Office Christmas Party
Another reminder that allowing your cast to madly improvise instead of actually providing a coherent script with a scintilla of inherent logic often leads to…
Homer is already three-quarters smashed. He buys a beer, sprawls in a booth, and looks over the crowd in the bar. Through his eyes, we see them too: Down-and-out alcoholics, loosely or happily or angrily tilting the long-necked bottles of beer to their mouths. One old man has something wrong inside, and has to drink sideways, at a tilt. Another old man peers out from under his hat, taking it all in without eye contact. A young white guy is rock-and-rolling with a small Chinese man, in a movement that seems poised between dancing and fighting. Most of the others are Native Americans. Homer rolls his bottle off the table, and it smashes.
Homer Nish is one of several American Indians who are followed for most of a day and all of a night in Kent MacKenzie"s "The Exiles," a sad and beautiful film about a group of hard-timers in Los Angeles, circa 1960. MacKenzie was a USC film student at the time; he died in 1980. His film, photographed in stunning 35mm b&w by Erik Daarstad, Robert Kaufman and John Morrill, would have been a key work of the New American Cinema, the Cassavetes generation, if it had ever been seen. It played three film festivals, never got picked up for distribution, has survived only in a low-quality 16-mm print. Now the UCLA Film and Television Archive has restored it, apparently working from the original materials, and it looks like it was made yesterday. Milestone has picked it up, will exhibit it in "selected theaters," and then release it on DVD. It is like cracking open a time capsule.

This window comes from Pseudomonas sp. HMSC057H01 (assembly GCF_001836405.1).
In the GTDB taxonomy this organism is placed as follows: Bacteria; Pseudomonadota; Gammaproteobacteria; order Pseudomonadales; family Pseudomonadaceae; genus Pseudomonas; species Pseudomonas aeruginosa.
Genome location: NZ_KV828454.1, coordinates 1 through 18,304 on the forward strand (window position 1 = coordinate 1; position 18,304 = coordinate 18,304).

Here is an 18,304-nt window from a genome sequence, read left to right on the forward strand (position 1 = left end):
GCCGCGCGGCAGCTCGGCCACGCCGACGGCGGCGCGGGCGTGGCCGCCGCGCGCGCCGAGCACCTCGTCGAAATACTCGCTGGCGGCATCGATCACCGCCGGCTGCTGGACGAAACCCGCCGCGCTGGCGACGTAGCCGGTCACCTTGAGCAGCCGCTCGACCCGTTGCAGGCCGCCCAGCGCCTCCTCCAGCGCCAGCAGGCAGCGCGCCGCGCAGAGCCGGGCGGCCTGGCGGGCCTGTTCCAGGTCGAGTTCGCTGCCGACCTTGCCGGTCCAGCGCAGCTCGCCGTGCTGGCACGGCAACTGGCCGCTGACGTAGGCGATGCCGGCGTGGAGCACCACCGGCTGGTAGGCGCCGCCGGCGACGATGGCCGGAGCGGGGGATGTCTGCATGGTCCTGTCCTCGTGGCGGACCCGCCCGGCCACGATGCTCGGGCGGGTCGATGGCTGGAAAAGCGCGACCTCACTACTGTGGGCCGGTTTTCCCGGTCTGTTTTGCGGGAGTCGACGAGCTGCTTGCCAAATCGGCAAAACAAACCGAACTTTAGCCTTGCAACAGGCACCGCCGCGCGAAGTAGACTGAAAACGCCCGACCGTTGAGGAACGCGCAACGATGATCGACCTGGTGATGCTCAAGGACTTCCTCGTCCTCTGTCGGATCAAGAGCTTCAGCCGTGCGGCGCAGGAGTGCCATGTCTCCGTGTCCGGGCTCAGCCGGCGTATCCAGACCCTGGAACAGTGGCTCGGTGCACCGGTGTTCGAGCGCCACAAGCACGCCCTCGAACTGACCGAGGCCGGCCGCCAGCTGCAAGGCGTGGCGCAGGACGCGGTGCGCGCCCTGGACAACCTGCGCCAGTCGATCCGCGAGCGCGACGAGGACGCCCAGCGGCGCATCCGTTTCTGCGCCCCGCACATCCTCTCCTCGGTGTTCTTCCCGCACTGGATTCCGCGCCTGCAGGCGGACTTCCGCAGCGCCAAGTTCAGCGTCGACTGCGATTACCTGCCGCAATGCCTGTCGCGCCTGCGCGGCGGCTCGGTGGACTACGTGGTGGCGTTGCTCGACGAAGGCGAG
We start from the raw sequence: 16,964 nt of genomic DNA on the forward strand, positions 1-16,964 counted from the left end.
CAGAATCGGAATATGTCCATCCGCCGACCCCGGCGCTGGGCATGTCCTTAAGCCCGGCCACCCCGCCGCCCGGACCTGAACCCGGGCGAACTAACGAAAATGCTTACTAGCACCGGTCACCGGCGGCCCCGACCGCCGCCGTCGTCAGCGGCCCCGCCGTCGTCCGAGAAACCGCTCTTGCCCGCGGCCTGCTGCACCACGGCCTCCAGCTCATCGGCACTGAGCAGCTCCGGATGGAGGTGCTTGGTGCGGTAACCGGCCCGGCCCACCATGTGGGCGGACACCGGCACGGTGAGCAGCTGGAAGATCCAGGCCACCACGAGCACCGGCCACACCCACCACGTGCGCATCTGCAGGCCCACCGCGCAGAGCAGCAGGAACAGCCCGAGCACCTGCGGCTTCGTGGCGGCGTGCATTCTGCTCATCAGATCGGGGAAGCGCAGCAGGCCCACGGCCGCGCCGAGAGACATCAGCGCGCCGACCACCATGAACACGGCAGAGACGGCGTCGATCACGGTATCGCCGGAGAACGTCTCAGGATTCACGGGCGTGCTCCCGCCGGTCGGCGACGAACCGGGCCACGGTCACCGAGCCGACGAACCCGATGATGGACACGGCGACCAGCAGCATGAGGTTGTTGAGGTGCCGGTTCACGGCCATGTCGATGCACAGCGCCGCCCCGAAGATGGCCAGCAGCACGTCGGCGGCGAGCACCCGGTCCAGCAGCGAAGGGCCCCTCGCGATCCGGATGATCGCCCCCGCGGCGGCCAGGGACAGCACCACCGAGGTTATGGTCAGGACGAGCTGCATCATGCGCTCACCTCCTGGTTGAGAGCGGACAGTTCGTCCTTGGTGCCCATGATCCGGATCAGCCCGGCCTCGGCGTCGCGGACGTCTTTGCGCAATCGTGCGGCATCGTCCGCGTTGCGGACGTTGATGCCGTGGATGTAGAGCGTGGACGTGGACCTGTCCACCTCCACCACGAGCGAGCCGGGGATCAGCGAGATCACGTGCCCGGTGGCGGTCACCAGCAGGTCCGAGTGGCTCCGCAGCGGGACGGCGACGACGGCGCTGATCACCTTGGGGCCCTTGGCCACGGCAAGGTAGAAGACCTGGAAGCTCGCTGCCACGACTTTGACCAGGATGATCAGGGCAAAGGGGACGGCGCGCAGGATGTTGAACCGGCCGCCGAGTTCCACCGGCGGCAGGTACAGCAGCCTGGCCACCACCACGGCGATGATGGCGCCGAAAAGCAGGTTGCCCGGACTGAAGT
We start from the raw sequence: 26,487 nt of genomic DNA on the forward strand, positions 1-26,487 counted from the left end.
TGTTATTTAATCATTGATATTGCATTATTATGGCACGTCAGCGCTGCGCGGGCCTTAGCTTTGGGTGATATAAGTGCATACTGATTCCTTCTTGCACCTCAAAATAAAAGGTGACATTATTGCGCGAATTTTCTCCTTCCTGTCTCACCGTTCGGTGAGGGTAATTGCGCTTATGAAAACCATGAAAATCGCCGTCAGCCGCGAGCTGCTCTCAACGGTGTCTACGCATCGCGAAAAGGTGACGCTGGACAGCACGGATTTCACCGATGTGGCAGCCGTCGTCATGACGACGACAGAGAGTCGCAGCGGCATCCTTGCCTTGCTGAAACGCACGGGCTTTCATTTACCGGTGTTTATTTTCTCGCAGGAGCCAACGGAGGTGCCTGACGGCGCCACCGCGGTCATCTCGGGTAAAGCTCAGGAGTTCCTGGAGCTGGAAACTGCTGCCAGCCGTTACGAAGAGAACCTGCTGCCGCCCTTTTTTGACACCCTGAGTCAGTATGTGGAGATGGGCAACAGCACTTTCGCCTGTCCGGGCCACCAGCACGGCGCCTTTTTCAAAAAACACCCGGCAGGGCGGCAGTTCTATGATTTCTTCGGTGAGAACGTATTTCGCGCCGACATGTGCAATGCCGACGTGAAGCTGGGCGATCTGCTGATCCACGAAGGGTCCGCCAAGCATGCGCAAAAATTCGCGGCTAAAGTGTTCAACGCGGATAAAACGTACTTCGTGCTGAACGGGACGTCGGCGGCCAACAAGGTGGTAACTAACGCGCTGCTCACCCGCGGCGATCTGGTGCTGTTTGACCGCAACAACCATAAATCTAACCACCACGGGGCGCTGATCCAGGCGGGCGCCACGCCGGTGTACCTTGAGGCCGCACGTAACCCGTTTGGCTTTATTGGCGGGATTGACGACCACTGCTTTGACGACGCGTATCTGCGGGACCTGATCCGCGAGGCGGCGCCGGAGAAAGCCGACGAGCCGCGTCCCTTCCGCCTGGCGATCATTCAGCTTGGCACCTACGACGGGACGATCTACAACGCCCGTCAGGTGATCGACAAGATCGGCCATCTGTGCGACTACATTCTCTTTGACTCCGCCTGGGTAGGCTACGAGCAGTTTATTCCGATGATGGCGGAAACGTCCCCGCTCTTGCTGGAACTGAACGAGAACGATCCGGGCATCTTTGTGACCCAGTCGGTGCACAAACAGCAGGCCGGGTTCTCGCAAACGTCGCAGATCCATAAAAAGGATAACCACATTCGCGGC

"The Exiles" in the title are Indians who have left reservations to live in Los Angeles. They were already exiles, of course, when they lost their ancestral lands and were confined to the reservations. Those we meet are alcoholics, marginally employed, locked in a cycle of drinking and carousing and fighting all night. In footage shot over many months, MacKenzie used his "cast" to recreate a typical day. It begins in the kitchen of Homer's wife, Yvonne Williams, the most sympathetic character. She fries pork chops and serves them on white bread to her husband and his buddy Tommy Reynolds, and then the two join friends in a convertible, drop her off at an "all-nite" movie, and hit the town.
Homer and Yvonne both have voice-over narrations. Homer talks about looking for "a little action--you know, a score, a fight, some action." Yvonne, who is pregnant, says she used to go to church and pray for what she wanted, but she has stopped going to church and doesn't always say her prayers. She would like her unborn son to go to college, but since she married Homer that seems unlikely to her. Tommy is the ringleader, deep-voiced, egging others on.
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